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Kitchen Kitcsh

November 02, 1995

Each year it gets harder and harder to find vintage tablecloths; great old potholders, oven mitts and appliance covers are even more difficult to acquire. That's why we were thrilled to find Kitsch 'n' Couture, an East Coast company that manufactures new versions of kitchen textiles from the '40s and '50s. There are terrific fruit and vegetable patterns, one based on a '50s cook's shopping list and one series inspired by the goofy maps on tablecloths once sold in souvenir shops across the country. The table linens and kitchen accessories are available by mail. For a catalogue, send $1 to Kitsch 'n' Couture, 21 Silver Spring Road, West Orange, NJ 07052. (201) 731-0041.

Don't Cry For Me

The problem with most modern kitchen gadgets is that they act as a barrier between the cook and the food--we don't touch our food enough anymore. Of course, in the case of onions, many would say they've touched more than their share. Even hands-on purists might not object, then, to this Swiss-made plastic chopper from Zyliss that encases the bulb in plastic and does the deed without leaving that telltale smell of onion on a cook's hands. And no tears. Available at Cookin' Stuff in Torrance and Bristol Kitchens in South Pasadena.

Holiday Bowling

We can always use a good set of mixing bowls; there are never enough when you cook for a crowd. With the holiday cooking season quickly approaching, it makes sense to invest in bowls that are functional and good-looking enough for the table. These elegant stoneware bowls from England's Mason Cash & Co. are available at Cookin' Stuff in Torrance and Bristol Kitchens in South Pasadena.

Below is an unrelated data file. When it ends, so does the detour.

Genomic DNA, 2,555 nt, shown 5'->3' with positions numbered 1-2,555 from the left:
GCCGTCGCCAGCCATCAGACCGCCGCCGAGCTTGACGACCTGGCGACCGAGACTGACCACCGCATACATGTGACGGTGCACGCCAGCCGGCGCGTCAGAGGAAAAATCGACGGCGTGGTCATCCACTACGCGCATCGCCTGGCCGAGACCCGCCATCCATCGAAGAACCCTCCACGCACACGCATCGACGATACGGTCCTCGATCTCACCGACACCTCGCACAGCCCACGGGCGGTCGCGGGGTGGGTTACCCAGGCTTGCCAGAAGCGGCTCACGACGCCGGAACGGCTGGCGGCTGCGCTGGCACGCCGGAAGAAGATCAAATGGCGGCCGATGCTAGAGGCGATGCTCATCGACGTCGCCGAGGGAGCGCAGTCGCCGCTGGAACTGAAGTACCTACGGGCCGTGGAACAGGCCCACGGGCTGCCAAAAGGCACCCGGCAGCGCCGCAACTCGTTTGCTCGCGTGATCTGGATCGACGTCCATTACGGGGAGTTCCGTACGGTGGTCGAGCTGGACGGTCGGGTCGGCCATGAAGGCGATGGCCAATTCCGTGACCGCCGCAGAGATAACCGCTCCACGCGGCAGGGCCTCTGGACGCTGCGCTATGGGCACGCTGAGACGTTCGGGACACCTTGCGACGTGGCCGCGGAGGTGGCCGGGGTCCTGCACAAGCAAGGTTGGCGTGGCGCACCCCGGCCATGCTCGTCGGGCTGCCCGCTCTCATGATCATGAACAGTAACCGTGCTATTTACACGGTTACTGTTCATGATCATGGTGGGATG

Age Before Beauty

For all our gourmet pizzas, our trend-setting restaurants and our insistence on fresh produce, Southern Californians have been remarkably cheese-ignorant. Only a few shops carry more than the usual bland assortment of plastic-encased cheddars, jacks and Brie. One problem: No one in the stores knows how to take care of the fragile product. It's all uniformly chilled and wrapped, with no regard for the variety being sold. Rarely do we get to taste well-aged cheeses that require special handling.

But as more small cheese makers emerge in this country, there's a growing demand for more enlightened cheese sellers.

The situation was nearly the same in London 15 years ago. Stepping in to fill the vacuum there were Randolph Hodgson and Jane Scotter, who opened the Covent Garden shop Neal's Yard, originally to sell their own fresh yogurt and goat cheese. Hodgson quickly became obsessed, however, with finding artisanal cheese makers throughout Britain, then aging the product right at the shop, the way it's done in France. Over the years, Neal's Yard became known as one of the world's best cheese shops.

We've yet to acquire a Neal's Yard-caliber shop here in Southern California. But now that they've mastered bread, the people at La Brea Bakery are tackling cheese, and one of their prime sources is Neal's Yard.

A new shipment arrived in the shop last week. Among the finds are Ticklemore, a nutty-flavored, hard-pressed goat cheese made by Robin Congden near Totnes in Devon, where the goats diet on heather and wild grasses, supplemented by Provencal herbs; summer Caerphilly (firmer and drier than the cheese made in winter) from the Duckett family in Somerset, and Gubbin, a smooth, lightly oak-smoked cheese from Tom and Giana Ferguson who blend the milk of three different cows, including the Kerry, a little black Irish cow.

Now if only La Brea Bakery would build its own cave . . .

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